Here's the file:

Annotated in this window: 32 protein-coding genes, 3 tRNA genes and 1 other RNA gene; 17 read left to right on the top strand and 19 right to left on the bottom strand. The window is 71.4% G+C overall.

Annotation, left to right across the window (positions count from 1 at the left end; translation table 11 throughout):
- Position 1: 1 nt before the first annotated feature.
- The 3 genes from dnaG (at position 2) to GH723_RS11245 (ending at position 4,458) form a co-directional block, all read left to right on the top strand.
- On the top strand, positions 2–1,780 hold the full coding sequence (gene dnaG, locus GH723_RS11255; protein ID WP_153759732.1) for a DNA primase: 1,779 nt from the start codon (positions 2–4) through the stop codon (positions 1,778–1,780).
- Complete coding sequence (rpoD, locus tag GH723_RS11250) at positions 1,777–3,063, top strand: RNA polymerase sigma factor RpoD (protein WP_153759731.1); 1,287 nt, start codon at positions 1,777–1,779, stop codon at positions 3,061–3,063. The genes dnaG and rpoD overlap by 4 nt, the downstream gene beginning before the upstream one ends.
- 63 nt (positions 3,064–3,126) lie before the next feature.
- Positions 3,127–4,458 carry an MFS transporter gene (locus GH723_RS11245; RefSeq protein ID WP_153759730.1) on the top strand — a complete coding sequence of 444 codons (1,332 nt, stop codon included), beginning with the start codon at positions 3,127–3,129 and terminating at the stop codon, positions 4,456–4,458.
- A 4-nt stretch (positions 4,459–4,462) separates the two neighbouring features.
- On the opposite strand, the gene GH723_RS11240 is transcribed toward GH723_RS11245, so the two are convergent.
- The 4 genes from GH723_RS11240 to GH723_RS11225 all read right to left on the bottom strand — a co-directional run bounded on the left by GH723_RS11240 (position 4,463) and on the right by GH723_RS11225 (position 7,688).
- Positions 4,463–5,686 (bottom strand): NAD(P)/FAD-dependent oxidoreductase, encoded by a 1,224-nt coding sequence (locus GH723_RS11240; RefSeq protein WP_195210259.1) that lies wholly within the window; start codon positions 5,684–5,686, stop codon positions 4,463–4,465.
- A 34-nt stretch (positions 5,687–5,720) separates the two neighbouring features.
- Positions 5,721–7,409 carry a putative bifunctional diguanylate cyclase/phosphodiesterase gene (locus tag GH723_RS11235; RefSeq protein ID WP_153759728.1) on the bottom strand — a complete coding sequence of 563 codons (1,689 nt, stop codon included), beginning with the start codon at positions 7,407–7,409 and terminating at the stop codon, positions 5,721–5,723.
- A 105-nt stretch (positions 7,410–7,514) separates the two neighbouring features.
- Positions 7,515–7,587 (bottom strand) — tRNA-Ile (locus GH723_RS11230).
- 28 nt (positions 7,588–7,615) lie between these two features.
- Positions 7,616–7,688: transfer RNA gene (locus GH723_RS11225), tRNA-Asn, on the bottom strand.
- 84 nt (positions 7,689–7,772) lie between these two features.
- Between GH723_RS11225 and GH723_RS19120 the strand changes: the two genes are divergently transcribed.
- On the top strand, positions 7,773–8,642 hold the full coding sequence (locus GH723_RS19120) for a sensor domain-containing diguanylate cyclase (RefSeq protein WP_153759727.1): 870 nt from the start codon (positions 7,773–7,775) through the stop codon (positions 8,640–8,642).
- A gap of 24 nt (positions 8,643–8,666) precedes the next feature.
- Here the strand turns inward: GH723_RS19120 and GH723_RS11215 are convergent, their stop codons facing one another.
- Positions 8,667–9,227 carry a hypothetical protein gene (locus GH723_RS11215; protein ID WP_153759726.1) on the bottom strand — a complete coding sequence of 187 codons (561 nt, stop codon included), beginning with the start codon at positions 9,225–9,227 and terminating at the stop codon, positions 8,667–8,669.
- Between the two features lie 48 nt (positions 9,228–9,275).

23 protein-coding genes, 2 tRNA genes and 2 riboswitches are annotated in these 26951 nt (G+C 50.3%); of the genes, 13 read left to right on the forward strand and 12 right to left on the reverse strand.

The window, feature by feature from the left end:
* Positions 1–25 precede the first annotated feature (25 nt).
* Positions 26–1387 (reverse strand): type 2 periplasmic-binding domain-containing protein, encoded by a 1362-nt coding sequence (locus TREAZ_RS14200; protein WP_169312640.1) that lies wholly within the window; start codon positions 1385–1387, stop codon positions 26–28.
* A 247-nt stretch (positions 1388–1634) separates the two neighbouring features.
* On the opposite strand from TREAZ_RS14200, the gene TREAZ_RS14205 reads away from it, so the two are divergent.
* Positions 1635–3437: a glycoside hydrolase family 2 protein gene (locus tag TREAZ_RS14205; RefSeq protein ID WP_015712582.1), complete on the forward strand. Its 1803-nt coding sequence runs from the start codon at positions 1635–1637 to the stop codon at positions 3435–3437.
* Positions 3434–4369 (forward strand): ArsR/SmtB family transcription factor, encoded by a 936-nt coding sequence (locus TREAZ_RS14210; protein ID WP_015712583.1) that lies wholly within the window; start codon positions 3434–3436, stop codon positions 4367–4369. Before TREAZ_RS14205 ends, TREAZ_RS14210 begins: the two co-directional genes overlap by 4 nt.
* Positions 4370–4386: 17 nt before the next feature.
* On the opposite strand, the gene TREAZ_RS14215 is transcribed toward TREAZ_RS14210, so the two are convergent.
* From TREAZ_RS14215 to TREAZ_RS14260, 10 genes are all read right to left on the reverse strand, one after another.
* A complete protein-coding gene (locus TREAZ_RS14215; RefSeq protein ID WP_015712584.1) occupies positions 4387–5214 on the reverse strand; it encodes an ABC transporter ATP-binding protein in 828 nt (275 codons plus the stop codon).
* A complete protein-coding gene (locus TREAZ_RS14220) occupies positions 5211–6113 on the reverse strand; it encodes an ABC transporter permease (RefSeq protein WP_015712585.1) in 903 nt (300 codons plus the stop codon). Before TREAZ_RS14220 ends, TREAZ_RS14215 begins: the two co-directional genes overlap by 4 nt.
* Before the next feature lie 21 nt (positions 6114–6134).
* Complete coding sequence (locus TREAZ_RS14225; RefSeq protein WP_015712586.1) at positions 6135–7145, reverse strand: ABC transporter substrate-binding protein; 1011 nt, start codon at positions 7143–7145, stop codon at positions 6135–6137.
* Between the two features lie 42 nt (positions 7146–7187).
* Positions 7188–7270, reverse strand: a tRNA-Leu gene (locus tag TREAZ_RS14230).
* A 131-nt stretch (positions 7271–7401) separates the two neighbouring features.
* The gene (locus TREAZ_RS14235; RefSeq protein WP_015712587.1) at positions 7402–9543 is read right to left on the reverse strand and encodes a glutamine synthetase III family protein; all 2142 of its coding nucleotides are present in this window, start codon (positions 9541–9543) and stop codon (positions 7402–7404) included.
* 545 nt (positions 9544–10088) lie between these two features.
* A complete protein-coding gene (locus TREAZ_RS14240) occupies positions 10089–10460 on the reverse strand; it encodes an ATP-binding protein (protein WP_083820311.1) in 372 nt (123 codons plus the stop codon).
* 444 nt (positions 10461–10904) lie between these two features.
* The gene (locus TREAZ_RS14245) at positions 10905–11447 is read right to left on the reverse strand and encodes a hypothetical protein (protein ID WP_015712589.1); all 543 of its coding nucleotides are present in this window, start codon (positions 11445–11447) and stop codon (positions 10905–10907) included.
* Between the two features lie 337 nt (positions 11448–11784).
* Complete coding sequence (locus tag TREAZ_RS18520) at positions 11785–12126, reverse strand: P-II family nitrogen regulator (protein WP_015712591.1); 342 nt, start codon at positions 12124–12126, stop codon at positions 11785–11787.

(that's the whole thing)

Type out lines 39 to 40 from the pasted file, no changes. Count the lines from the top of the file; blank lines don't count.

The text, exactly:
* Before the next feature lie 21 nt (positions 6114–6134).
* Complete coding sequence (locus TREAZ_RS14225; RefSeq protein WP_015712586.1) at positions 6135–7145, reverse strand: ABC transporter substrate-binding protein; 1011 nt, start codon at positions 7143–7145, stop codon at positions 6135–6137.